The New York New York Hotel and Casino opened in Las Vegas, Nevada, in January 1997, bringing a sanitized and reduced version of Manhattan to the desert, at a cost of $485 million. Although the re-creation is necessarily limited in scope and scale, the attempt is impressive: dozens of landmarks are reproduced, including the Brooklyn Bridge, Grant’s Tomb, the United Nations Building Assembly Hall, Grand Central Station, and the Whitney museum. The casino’s version of the Statue of Liberty is built at one-half scale, standing 150 feet instead of the actual height of 305 feet; its Empire State Building stands 47 stories tall instead of 102. Winding through the faux cityscape is a “Coney Island-style” roller coaster called the Manhattan Express.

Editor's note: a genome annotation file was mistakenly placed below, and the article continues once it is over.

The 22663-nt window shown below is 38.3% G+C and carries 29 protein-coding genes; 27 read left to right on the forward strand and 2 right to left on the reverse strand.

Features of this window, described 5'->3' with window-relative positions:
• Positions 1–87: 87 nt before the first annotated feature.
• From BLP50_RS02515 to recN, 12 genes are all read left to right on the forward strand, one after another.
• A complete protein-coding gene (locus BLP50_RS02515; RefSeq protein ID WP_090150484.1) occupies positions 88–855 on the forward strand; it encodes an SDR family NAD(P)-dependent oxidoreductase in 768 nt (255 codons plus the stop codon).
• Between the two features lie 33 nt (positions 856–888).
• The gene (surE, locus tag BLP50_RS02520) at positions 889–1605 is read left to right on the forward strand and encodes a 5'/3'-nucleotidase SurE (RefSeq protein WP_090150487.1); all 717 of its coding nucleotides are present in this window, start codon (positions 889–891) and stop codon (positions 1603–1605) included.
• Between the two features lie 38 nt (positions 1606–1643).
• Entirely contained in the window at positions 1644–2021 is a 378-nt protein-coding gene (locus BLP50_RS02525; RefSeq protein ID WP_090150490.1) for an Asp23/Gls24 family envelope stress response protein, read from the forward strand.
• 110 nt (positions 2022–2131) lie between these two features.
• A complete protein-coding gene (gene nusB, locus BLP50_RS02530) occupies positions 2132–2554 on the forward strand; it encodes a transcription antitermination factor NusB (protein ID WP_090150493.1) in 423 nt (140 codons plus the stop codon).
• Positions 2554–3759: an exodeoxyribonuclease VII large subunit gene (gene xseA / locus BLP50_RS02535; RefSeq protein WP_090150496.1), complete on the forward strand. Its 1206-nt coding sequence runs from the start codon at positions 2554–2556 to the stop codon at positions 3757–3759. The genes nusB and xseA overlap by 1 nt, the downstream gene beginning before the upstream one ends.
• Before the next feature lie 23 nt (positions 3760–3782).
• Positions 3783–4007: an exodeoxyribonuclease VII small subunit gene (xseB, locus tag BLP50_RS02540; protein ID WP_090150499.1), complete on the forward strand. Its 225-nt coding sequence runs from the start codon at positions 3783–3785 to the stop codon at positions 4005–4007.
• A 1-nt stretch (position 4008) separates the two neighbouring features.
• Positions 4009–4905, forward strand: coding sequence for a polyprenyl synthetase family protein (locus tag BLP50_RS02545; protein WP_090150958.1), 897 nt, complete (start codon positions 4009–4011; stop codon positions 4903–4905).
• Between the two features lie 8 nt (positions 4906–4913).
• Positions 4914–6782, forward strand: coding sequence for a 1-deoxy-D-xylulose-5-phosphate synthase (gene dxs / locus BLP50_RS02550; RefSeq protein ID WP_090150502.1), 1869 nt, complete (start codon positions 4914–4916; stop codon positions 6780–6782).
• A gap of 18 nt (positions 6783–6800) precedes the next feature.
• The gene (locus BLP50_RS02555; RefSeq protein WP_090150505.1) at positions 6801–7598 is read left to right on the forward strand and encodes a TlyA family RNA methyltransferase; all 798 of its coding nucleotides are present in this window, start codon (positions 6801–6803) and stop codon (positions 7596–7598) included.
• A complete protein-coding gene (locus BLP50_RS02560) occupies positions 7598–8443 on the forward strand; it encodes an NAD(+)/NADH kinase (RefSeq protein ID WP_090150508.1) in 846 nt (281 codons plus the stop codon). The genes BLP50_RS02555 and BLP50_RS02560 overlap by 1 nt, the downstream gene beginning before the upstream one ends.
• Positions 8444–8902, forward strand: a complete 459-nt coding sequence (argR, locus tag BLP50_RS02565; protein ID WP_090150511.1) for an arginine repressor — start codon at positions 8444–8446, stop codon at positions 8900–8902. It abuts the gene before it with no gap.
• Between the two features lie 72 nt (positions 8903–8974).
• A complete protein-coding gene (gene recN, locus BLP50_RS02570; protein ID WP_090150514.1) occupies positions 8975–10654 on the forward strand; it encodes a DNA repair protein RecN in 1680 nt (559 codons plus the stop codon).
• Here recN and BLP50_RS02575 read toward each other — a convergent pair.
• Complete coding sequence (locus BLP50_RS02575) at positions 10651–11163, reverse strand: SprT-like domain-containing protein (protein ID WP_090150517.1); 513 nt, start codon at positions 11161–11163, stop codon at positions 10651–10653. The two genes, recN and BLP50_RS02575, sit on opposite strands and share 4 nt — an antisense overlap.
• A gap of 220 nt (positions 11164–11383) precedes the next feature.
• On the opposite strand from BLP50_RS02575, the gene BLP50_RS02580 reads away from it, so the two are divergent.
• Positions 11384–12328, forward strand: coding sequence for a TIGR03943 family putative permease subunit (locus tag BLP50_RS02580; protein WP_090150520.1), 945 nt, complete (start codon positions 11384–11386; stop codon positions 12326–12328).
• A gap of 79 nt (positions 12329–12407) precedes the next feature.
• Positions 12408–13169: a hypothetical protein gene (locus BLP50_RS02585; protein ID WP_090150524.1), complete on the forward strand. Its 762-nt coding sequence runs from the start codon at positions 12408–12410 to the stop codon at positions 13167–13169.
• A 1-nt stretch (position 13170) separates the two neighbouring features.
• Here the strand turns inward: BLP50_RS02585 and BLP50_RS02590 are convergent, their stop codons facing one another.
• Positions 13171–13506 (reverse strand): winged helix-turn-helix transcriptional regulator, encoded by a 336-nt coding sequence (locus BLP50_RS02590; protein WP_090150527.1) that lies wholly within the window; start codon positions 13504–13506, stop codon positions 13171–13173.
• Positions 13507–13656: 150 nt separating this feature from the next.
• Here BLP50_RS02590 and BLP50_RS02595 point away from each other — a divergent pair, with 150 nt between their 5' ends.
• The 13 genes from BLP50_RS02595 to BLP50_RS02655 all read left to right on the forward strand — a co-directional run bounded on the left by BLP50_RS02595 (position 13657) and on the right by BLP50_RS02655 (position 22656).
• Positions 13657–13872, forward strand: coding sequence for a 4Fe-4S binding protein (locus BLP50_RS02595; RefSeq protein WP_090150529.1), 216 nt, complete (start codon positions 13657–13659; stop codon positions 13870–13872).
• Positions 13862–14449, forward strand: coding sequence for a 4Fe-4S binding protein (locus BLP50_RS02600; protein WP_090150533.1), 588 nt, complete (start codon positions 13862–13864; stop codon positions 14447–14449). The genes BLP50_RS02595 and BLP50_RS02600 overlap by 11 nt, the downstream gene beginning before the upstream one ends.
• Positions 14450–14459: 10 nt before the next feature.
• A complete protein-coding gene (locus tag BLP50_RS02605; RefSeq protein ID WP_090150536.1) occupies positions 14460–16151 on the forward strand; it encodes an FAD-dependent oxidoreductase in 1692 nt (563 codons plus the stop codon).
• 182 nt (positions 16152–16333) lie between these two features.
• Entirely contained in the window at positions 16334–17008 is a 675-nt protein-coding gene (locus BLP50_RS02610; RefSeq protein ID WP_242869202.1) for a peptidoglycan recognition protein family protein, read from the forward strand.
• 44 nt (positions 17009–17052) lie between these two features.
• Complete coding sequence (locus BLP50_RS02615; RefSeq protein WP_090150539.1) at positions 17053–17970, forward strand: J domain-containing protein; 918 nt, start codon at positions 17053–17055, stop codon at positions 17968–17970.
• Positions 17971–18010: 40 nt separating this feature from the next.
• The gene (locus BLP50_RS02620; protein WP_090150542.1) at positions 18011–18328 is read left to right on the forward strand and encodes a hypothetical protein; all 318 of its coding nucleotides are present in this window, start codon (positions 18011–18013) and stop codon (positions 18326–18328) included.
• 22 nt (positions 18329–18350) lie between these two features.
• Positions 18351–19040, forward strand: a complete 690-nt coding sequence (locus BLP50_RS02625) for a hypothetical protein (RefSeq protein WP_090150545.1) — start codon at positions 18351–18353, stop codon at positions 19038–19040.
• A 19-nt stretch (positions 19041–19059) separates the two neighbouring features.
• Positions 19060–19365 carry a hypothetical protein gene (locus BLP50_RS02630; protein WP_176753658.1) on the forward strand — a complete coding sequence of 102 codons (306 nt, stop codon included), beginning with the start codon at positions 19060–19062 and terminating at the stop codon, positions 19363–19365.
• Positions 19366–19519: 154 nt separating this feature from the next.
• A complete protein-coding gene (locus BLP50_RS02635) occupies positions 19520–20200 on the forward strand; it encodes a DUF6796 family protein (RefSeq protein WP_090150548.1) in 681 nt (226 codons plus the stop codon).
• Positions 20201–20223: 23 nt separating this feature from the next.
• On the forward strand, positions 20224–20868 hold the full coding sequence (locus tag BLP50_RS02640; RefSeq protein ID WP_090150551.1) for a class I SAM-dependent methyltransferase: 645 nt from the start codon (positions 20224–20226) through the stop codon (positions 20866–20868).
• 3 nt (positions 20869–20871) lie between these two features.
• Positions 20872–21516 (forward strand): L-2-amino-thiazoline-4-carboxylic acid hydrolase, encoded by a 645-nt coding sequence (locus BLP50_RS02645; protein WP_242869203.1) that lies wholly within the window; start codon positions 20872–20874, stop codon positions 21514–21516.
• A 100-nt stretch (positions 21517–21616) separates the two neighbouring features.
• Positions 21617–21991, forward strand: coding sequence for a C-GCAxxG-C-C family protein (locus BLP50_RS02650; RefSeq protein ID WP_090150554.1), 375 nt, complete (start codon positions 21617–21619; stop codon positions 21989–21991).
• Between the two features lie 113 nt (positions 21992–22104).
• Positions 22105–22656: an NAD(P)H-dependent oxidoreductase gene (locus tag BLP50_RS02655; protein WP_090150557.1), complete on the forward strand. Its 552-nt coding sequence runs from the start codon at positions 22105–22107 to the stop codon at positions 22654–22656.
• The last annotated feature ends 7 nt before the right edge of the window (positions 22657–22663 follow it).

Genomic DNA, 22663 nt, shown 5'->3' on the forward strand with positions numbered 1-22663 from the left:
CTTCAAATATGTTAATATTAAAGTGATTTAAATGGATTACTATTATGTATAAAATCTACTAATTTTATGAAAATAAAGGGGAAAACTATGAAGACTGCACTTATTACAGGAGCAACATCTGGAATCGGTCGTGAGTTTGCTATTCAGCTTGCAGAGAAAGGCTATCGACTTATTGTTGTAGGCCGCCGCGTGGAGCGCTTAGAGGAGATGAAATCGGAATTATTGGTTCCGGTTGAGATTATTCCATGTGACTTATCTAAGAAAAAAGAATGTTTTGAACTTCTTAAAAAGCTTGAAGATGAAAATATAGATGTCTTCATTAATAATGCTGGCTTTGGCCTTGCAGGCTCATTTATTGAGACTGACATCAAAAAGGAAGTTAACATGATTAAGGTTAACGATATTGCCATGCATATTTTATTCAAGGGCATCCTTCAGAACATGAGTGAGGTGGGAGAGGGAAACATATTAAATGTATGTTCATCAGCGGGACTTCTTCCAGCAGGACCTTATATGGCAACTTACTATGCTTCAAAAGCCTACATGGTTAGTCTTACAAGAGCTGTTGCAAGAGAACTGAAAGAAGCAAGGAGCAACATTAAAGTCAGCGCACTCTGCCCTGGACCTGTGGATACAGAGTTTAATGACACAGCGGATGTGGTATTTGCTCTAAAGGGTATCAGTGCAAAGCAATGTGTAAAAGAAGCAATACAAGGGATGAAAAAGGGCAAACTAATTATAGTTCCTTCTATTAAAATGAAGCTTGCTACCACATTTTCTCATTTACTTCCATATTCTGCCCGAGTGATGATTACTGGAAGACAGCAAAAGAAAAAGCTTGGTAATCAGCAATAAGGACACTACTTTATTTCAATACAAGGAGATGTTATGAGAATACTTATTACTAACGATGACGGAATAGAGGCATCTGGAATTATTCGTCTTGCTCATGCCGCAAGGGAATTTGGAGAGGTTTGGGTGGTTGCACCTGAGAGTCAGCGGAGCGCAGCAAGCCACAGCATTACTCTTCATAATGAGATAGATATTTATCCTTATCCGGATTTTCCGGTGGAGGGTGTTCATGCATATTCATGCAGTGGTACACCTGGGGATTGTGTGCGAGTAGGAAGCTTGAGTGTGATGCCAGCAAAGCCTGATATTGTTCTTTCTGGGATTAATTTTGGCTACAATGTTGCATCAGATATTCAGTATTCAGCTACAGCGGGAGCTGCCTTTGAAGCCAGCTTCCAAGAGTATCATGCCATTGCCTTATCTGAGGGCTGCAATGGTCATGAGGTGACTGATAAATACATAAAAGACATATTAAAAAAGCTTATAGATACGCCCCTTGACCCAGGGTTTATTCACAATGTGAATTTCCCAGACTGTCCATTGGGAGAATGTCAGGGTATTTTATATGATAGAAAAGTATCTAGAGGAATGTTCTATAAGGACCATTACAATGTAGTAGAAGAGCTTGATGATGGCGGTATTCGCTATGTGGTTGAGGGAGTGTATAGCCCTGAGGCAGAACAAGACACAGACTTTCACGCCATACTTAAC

While the real New York, with its new “family friendly” appearance and profusion of billboards, franchised restaurants, and corporate chain stores is starting to resemble Las Vegas, Las Vegas’s New York tries to combine the best of the big city—landmarks, ethnic neighborhoods, nightlife, food, and shopping with the best Las Vegas has to offer: gaming and gambling.
New York is not the only city in town, now that Paris and Venice casinos have been added, and there are references to many other locales such as ancient Egypt and Rome, medieval Europe, and the rain forest. (The only thing missing is Las Vegas’s own history, given the destruction of legendary Vegas locales such as the original Sands Hotel.) Nonetheless, New York-New York creates the silhouette that is most confusing from afar, making Las Vegas the first city to contain sections of another city’s skyline.
Andrea Robbins and Max Becher, 1997/2005